Many years ago I spent a few months in Europe on an exchange program – in Austria, to be specific. November 2nd, or All Soul’s Day, is a big deal for much of Western Europe. In fact, it’s something akin to our Thanksgiving. Many living away from home travel home for meals and prayers and an assortment of special traditions, one of which includes a trip to the local graveyard to leave candles and flowers on the graves of loved ones who have passed away. I remember visiting the graveyard on that day years ago. I’ve never seen a cemetery look so beautiful. It was a sea of stones, flowers and twinkle lights.
It was a striking contradiction – something representing the permanence and cold finality of death being decorated to look so beautiful and inviting. But it was, and is, a really good metaphor for the liturgical reality we’re celebrating today.
The tradition of remembering and honouring the souls of the faithfully departed, especially those of our own families, is important because we’re all headed in that direction. Someday we are all going to die. And death – something that the Pagan world sees as distressing, grim or macabre – for us Catholic Christians, has “lost much of its terror in the mystery of the death of Christ. The New Testament speaks with almost startling insistence of Christ’s triumph over death. “Where then, death, is thy victory; where, death, is they sting?” (1Cor.15:55) It is a cry of joy. …By his death and glorification our Lord has brought death to naught, has trampled upon it, so that for the just there is no more death, but everlasting life.” (Manual of Catholic Prayers, p. 430) This day, November 2nd, which celebrates those who have died – our friends and family in Christ – in actual fact, celebrates the life they now live in Christ and because of Christ.
I sometimes forget that there have been many, many generations that have gone before mine. Each of those generations was filled with persons like me, those who have had lives full of joys and sorrows. They did great and wonderful things and they made errors of epic proportions. A handful of those people have been named saints – the Church declaring with certainty that they are in heaven – but most haven’t. That doesn’t mean those souls are not in heaven. They could be. What it does mean is that regardless of where they reside at this point in (our) time, we should remember them and pray for them, and ask them to pray for us.
My grandmother is 93 and she spends 93% of her time praying for the souls in purgatory. She’s sort of adopted them in her old age, taking them under her wing and caring deeply about scores of people she’s never met. (How feminine!) Her devotion moves and inspires me! It gives me hope that someday there will be a little old lady or two that will adopt me long after I’m gone and pray me into heaven.
Because I, rather we all are going to need those prayers! Unless we’re living lives of extraordinary grace and circumstance, many of us aiming for heaven are likely headed to purgatory, brought about solely by the choices we make daily. We’re imperfect. We make bad choices and take wrong turns. And what we do now has eternal significance. I used to think, when confronted with some minute detail life would throw at me, that whatever I decided to do didn’t really matter. “What is this in the light of eternity?”, I used to say to myself.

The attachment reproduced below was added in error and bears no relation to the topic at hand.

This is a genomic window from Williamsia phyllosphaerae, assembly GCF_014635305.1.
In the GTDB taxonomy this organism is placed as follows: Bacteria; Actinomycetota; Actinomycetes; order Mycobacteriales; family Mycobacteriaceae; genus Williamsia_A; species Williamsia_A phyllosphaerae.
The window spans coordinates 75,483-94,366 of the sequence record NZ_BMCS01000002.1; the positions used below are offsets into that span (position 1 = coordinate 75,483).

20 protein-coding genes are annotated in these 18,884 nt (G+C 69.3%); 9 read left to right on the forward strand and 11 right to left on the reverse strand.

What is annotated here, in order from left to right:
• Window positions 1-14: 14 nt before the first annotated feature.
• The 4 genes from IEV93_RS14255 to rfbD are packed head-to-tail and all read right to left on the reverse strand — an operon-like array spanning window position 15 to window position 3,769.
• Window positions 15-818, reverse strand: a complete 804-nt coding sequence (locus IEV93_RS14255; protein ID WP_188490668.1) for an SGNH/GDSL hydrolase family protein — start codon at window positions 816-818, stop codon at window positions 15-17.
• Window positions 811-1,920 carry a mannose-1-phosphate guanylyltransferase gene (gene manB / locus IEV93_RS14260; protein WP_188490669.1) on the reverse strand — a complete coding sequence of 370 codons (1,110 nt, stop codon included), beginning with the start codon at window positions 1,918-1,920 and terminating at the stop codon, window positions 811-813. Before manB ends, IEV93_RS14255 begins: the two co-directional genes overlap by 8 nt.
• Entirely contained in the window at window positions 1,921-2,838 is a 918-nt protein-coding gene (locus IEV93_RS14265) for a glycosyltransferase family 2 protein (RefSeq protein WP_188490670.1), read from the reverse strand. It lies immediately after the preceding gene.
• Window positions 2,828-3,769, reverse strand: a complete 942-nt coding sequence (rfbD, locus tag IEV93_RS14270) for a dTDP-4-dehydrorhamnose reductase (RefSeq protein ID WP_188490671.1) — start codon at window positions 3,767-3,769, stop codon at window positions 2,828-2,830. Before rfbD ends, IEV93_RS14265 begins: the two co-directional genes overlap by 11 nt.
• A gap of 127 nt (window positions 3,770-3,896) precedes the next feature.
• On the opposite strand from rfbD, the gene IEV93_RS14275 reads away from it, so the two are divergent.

But in all honesty (not to over-spiritualize things) small things sometimes matter. Large things matter. And everything in between matters. Most of what we say and do (or don’t do), matters in the light of eternity. Are we sure that the things we are spending our time, energy and money on right now are making us better people, people more and more worthy of heaven?
While I was in Austria, I lived in a 13th century Carthusian Monastery that had been converted into a hotel/dormitory. On the walls of the buildings remained the faded fresco’s that had once been painted by the monks – paintings of life-like skeletons in habits and skulls and bones, with the words “Frater Momento Mori” underneath, which means “Brother, Remember Your Death” in Latin. The idea, we were told, was that the monks lived their lives in constant recollection of where they were going, living every moment with their eyes set on Jesus, the final prize. In every mouthful they consumed, in every piece of wood they chopped, they would see God’s Will and strove to choose to do what God expected them to do in all things, big and small. The Carthusian Monks when they died were buried beneath the church, in a ‘mass’ grave of sorts. There were only a set number of graves so that when a brother died, the living brothers would dig the “next” grave and bury him in it. It was often found that the “next” grave would contain an incorrupt body – a classic sign to us here on earth that the soul of the man was living with God in heaven as a saint – and the monks, such was their humility, would merely cover that body up and dig the “next” grave.
Blogger Brett McKay, in his post on the usefulness of meditating on death in order to become a better man, gives many examples of how the depictions of death in classical art can help us “momento mori”. He ends his post with these words: “Am I dedicating my life primarily to activities and things that will simply fade away like smoke and bubbles? Or am I making the most of life by creating a legacy that will live beyond the grave?” Now is a good time to ask ourselves these questions, as we remember and pray for those who have gone before us.
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